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(70:00 /Luna Negra & Musea Records)
TRACK LIST: 1. Levenda 8:03 2. Naufragio 8:17 3. Jardin de los Senderos 8:48 4. Palabras Como Astros 7:04 5. No Te Pude Contestar 3:47 6. Los Jueces del Mundo 11:04 7. Vidas Atras / Noche 11:43 8. Donde Nadie 1:25 9. Paciencia Infinita 9:28 LINEUP: Jose Luis Fernandez - guitars; keyboards, ocarinas; flutes; percussion Margarita Botello - vocals; ocarinas, piano; marimba; percussion With: Carlos Bonequi - drums Eduardo Melendez - saxophone David Ball - bassoon Ramon Nakash - violin Vitali Romanov - cello Hugo Santos - bass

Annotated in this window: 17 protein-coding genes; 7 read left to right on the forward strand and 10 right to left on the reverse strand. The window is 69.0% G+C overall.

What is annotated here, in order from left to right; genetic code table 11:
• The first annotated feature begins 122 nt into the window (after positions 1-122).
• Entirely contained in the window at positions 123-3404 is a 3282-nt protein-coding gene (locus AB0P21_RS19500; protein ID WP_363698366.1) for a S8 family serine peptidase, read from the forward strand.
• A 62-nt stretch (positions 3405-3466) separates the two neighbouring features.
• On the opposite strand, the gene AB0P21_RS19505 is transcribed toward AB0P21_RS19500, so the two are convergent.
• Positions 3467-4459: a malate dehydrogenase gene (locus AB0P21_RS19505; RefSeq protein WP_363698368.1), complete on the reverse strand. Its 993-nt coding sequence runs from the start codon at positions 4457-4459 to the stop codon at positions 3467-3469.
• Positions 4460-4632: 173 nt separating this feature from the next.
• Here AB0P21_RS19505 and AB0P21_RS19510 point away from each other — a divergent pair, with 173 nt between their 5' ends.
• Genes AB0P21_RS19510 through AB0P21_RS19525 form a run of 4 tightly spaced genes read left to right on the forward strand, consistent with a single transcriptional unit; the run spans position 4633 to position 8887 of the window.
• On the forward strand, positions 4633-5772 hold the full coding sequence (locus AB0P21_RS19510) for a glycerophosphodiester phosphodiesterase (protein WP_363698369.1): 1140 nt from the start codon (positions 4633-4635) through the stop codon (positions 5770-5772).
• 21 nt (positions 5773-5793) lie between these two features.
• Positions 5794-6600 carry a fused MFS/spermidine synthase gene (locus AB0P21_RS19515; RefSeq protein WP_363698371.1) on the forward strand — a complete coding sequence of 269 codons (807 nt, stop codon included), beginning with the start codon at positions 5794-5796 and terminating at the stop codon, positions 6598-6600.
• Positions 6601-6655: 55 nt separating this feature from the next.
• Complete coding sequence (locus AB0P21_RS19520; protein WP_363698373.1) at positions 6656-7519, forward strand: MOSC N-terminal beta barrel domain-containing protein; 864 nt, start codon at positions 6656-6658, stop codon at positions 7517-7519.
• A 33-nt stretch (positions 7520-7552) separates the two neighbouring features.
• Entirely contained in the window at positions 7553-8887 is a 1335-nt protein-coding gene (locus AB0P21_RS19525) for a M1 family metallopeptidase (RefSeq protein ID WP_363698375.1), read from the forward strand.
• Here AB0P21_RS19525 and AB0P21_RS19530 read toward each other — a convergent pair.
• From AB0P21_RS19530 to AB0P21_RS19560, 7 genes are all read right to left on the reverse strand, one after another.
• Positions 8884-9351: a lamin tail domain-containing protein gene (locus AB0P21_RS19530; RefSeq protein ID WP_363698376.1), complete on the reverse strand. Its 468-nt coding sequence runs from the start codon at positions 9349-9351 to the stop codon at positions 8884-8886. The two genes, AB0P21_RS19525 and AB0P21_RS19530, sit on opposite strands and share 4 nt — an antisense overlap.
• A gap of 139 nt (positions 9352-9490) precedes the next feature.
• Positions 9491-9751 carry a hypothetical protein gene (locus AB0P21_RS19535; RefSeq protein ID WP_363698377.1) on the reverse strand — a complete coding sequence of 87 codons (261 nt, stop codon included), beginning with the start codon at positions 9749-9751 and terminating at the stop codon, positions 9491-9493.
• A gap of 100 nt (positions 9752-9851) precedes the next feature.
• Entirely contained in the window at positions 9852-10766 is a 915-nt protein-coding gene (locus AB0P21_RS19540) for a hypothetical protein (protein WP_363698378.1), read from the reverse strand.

Prolusion. "Les Paciencia de Job" is either the second or third CD representing a joint effort by Jose Luis FERNANDEZ and Margarita BOTELLO, from Mexico, although Margarita took part in all the solo albums by Fernandez beginning with "Sol Central", being their only permanent participant apart from him. I am not precise about the matter because, while having more than ten releases to his credit, Don Fernandez still doesn't have a website, and personally I'm only acquainted with six of them, namely "Motivos Para Perdese" (1996), "Extractos" (1997), "Sol Central" (2000), "Al Filo" (2002), "Designios" (2003) and the hero of this occasion. As usual, it's still Juan Jose who penned all the music for this recording, too.